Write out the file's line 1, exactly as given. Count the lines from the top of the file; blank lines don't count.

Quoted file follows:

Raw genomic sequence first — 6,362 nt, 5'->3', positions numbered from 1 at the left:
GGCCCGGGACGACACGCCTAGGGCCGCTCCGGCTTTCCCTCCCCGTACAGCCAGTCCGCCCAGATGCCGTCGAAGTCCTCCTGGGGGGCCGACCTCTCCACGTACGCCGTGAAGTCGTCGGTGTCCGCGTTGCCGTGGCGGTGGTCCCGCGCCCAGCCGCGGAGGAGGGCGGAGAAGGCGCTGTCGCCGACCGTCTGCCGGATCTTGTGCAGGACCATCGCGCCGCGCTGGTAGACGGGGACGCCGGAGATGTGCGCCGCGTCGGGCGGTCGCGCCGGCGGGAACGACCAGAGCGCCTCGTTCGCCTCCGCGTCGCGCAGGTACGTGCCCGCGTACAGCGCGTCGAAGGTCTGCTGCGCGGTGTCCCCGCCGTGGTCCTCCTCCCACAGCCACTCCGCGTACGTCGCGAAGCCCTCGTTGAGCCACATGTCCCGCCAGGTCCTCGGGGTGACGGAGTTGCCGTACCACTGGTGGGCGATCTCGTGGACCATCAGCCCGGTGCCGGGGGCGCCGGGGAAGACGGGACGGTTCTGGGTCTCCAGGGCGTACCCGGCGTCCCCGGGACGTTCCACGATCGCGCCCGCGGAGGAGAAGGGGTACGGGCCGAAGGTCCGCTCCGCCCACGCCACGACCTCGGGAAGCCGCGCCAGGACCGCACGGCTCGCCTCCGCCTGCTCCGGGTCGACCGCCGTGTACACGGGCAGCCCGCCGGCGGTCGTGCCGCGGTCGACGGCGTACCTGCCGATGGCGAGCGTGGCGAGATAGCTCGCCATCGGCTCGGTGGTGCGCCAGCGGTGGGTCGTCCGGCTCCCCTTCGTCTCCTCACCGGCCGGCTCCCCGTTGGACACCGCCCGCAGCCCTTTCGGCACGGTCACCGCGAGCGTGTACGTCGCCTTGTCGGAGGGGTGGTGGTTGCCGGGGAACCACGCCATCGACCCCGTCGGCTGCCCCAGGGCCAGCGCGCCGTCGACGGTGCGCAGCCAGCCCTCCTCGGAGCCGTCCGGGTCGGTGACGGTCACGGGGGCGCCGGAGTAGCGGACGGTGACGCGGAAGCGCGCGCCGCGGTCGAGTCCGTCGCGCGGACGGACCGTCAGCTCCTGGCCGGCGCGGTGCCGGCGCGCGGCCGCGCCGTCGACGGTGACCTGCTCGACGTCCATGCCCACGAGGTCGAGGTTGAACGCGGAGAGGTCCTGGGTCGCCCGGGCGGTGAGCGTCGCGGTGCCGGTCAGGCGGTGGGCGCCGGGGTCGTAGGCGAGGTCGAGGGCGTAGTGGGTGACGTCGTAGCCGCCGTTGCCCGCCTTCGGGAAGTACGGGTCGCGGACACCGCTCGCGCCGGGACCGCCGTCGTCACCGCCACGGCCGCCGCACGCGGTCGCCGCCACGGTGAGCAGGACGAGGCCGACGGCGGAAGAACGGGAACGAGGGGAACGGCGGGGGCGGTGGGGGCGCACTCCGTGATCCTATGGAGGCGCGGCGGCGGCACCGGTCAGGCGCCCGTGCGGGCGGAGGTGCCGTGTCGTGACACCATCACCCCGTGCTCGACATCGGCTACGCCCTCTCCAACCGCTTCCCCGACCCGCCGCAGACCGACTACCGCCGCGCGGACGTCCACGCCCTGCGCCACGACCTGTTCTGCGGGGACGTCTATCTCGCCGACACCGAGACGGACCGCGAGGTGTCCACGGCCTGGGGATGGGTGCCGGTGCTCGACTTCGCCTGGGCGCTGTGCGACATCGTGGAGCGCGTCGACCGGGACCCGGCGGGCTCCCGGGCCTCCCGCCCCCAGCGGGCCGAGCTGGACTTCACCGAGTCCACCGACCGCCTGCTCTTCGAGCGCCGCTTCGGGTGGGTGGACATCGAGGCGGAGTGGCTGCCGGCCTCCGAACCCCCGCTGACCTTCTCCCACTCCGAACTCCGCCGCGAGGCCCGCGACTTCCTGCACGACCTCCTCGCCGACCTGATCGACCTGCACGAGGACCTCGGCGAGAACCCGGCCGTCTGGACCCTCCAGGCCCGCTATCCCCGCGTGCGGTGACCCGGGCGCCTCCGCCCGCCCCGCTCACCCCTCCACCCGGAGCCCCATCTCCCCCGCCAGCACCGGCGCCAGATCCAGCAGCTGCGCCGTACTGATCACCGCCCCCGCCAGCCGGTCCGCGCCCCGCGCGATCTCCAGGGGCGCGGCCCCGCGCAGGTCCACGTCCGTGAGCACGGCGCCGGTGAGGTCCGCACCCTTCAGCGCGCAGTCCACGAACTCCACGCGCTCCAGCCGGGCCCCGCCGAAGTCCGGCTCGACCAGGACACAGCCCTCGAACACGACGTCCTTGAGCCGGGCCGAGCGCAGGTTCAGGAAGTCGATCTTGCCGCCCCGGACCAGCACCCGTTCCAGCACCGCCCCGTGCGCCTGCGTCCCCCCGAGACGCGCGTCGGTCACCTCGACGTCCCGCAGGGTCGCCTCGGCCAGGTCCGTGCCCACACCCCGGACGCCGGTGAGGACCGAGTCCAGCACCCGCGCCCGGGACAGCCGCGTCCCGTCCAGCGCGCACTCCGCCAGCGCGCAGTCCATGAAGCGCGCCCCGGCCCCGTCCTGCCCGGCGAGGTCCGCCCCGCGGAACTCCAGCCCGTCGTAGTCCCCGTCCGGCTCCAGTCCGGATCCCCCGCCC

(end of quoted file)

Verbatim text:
Raw genomic sequence first — 6,362 nt, 5'->3', positions numbered from 1 at the left: